- Wyle Laboratories: A privately-held provider of “engineering, scientific, and technical services to the Department of Defense, NASA, and a variety of commercial customers primarily in the aerospace industry.”
- Food Timeline: 1946 to 1950 - Food History Events
1946 to 1950 Food Timeline - Events in the History of Food & the Culinary Arts: Births and Deaths, Inventions and Patents, Discoveries, etc
- What Were Some Average Prices of Everyday Groceries in 1949?
- 1949 | Morris County Library
Historic prices in Morristown, as printed in the Daily Record, for the year 1949.
- THE 1949-50 SEASON
An almanac of the 1949-50 broadcast season when television continued to cut into Network Radio's audience and revenues.
- Popular Songs of 1949 – PopularSong.org
- TV Series,Released between 1949-01-01 and 1949-12-31(Sorted by Popularity Ascending) - IMDb
IMDb's advanced search allows you to run extremely powerful queries over all people and titles in the database. Find exactly what you're looking for!
- Famous People Who Died in 1949
Discover the most famous people who died in 1949. The list includes people like Sarojini Naidu, George Gurdjieff, Wallace Beery, Victor Fleming, Birbal Sahni and many more.
- Famous Weddings & Divorces in 1949 - On This Day
Famous weddings and divorces in 1949. See which famous celebrities and historical figures married and divorced in 1949.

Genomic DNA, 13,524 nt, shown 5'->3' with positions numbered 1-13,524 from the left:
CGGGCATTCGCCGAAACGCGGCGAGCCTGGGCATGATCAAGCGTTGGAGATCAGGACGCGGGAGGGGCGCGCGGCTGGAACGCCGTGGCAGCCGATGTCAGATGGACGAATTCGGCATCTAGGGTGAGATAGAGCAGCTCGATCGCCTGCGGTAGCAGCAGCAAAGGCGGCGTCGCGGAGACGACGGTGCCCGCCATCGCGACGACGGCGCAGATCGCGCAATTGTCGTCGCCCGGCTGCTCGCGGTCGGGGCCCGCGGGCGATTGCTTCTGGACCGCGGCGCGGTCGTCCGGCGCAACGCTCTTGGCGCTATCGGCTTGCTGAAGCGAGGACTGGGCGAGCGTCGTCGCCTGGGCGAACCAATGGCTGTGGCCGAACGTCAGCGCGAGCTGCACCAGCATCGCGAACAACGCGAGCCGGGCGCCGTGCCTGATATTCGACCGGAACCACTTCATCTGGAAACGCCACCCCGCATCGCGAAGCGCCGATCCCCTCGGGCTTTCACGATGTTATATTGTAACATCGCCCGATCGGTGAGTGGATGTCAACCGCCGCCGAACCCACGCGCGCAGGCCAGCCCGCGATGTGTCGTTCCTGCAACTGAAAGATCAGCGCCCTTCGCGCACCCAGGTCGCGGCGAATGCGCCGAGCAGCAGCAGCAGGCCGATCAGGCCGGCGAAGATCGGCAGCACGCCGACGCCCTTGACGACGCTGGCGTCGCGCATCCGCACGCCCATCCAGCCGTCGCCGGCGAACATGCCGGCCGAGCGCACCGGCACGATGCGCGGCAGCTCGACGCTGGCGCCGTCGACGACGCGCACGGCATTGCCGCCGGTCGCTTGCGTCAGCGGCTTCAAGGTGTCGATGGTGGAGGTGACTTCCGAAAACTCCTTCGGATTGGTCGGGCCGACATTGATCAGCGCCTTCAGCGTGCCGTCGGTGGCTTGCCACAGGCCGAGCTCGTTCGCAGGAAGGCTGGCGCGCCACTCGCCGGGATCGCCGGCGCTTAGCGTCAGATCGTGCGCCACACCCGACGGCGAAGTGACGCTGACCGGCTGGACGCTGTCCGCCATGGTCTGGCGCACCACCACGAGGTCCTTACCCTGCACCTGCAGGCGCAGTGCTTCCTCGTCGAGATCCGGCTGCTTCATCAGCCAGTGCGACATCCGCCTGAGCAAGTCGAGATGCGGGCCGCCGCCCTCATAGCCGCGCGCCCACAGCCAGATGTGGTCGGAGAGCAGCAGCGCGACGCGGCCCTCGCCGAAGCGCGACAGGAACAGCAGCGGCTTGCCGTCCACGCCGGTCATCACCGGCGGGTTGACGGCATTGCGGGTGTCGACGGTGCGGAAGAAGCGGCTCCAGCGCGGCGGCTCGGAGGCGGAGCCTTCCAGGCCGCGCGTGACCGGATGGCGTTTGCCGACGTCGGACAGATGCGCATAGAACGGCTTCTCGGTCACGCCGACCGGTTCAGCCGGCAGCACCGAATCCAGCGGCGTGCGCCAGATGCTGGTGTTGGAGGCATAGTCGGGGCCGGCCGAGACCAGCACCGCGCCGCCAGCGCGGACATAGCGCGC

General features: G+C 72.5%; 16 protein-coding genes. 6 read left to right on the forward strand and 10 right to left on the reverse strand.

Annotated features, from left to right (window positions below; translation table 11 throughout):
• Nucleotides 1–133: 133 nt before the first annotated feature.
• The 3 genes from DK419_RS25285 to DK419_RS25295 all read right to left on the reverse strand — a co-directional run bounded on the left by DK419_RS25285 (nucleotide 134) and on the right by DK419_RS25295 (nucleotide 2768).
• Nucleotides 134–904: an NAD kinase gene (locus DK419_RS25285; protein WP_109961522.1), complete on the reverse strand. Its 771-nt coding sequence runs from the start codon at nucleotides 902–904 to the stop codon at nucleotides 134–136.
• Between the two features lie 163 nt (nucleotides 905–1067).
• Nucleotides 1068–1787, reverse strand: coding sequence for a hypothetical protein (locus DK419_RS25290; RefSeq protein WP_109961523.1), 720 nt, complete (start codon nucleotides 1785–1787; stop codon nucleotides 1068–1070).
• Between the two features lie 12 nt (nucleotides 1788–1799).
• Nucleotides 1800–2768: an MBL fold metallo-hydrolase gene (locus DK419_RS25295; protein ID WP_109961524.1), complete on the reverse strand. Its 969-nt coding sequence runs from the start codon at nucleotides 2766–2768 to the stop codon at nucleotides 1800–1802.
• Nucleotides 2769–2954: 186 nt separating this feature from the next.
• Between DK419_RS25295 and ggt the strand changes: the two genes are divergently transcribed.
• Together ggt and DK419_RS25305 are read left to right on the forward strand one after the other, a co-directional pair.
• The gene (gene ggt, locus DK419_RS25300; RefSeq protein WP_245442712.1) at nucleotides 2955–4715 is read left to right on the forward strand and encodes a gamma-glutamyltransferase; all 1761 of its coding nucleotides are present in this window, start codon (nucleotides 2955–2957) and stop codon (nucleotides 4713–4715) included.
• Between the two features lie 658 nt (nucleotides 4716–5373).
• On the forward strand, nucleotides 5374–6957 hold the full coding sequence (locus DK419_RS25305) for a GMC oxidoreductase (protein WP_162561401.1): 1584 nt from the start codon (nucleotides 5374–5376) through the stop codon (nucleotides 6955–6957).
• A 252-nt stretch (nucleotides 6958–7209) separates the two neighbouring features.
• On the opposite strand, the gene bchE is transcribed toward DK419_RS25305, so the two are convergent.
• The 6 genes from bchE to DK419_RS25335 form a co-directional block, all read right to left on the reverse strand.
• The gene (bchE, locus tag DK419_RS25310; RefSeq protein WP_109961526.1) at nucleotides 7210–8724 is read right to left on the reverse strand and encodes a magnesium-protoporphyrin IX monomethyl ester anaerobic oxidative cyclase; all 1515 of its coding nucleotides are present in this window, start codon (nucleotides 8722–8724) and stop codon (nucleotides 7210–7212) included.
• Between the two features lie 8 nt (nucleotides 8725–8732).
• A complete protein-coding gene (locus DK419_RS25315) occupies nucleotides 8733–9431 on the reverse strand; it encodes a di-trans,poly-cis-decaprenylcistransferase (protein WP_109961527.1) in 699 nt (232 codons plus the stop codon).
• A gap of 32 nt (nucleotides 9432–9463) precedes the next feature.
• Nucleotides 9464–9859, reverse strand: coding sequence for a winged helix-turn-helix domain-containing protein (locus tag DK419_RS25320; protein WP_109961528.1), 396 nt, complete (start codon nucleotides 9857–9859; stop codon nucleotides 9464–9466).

- Born in 1949 | Famous Birthdays
Famous people born in 1949 including Caitlyn Jenner, Meryl Streep, Billy Joel, Lionel Richie, Roger Taylor and many more.
- Famous Weekly Old Time Radio Shows
Short Soundbytes and histories of famous weekly Old Time Radio Shows
- These Curious Foods From The 1940s Might Make You Long For A Forgotten Era
Things were rough during WWII, but the foods from the 1940s seemed surprisingly good. You won't believe how creative they got, despite the war rations.
This content is accurate and true to the best of the author’s knowledge and is not meant to substitute for formal and individualized advice from a qualified professional.
© 2021 Gregory DeVictor
Gregory DeVictor (author) from Pittsburgh, PA on October 11, 2021:
Peggy, thank you for the comment and for reading my article. I went grocery shopping yesterday and still can't believe how much prices have increased this year. Yes, it would be nice to have 1949 prices again. Thank you again for the comment.
Peggy Woods from Houston, Texas on October 11, 2021:
That was the year one of my brothers was born. It was fun reading through all of these facts and trivia. It would be fun to have grocery prices like that today!
Gregory DeVictor (author) from Pittsburgh, PA on October 11, 2021:
Liz, thank you for comment and for reading the article.
Liz Westwood from UK on October 11, 2021:
This article gives a fascinating post war snapshot. I have learnt a lot from reading it.
Gregory DeVictor (author) from Pittsburgh, PA on October 10, 2021:
Thank you for your comment, and for reading the article. Yes, there is a lot of data that has to be covered in order to do the job right. And then there is SEO.
Umesh Chandra Bhatt from Kharghar, Navi Mumbai, India on October 10, 2021:
Exhaustive and elaborate information, thanks for sharing.